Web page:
Now that autumn is coming to an end I am pleased to be able to spend a Sunday afternoon cooking a roast dinner, and then come home on a Monday evening to a big bowl of stew and dumplings.
This is a very easy and adaptable recipe but you do need a the remnants of a roast chicken to help you along – this is where the flavour is. The day before I’d made the Zuni Cafe roast chicken recipe with the usual trimmings and most importantly a lovely gravy from the roasting tray.
We had lots of chicken leftover and also lots of gravy, the chicken was stuffed with thyme so there was lots and lots of flavour there. also the Zuni Cafe method (which is extremely popular, as you will see when you google it) ensures a chicken that is roasted with perfectly crisp skin and incredibly moist and tender meat – the latter very important for a stew.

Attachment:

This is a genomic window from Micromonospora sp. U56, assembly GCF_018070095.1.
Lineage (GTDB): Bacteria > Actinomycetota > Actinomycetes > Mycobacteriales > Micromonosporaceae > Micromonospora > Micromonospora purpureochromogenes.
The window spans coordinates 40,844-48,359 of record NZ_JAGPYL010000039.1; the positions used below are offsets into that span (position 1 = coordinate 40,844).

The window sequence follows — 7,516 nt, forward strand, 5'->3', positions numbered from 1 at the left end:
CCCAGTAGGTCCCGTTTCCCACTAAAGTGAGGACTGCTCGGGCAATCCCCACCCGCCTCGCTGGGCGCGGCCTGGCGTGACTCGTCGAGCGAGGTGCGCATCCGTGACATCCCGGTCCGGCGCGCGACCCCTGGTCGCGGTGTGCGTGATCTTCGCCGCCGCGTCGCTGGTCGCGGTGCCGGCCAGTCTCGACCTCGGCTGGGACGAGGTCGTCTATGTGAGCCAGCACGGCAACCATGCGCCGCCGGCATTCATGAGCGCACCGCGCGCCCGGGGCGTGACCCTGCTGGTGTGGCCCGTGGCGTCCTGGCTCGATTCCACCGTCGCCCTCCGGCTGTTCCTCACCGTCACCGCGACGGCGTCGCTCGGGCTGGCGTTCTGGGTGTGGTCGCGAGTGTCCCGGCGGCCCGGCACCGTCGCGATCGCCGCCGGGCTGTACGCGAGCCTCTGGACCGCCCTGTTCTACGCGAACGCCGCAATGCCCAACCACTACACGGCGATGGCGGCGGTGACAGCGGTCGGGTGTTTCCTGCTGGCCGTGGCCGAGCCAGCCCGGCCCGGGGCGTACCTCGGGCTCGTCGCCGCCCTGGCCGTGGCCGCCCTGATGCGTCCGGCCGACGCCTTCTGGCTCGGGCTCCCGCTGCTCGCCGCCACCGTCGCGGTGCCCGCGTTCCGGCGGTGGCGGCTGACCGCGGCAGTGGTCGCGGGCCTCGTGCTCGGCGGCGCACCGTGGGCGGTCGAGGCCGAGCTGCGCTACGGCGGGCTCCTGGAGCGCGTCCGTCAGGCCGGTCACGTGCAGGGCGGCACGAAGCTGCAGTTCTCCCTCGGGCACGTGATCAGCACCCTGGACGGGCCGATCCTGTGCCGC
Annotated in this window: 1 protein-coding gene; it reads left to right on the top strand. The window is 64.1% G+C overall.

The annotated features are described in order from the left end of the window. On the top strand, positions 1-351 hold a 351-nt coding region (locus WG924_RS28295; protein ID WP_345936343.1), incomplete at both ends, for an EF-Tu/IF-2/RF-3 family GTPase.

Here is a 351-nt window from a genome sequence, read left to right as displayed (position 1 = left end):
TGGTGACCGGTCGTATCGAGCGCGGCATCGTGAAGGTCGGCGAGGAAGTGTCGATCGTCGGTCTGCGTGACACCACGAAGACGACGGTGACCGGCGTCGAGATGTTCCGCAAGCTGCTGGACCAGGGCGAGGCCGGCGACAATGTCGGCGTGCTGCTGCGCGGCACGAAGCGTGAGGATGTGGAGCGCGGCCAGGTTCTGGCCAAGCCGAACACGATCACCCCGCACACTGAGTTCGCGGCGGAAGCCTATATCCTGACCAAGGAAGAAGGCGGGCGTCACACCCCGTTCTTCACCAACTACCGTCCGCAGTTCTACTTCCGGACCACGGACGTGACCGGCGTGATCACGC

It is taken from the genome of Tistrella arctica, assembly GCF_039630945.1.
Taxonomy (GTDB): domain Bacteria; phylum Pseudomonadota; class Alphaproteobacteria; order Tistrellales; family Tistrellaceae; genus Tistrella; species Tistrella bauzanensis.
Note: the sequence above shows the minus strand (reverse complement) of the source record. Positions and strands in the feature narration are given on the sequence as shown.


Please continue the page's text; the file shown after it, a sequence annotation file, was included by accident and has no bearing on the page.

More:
Firstly I should apologise for the pictures, my new camera is doing a good job in artificial light but chicken stew is hard to make photogenic!
You will need:
Leftover chicken -shredded up
About 100ml of gravy
Approx 50ml chicken stock (I also made my own stock before making the stew rather than using a cube)
Carrots – about 2 medium ones
1/2 large white onion
1-2 cloves of garlic
Finely dice the carrot and onion and fry with olive oil in a casserole dish (or ovenproof dish with a lid) until the onions are nice and soft. Add the garlic and cook for a minute or so.
Add in the chicken and then the gravy and the stock – make sure the chicken is well covered.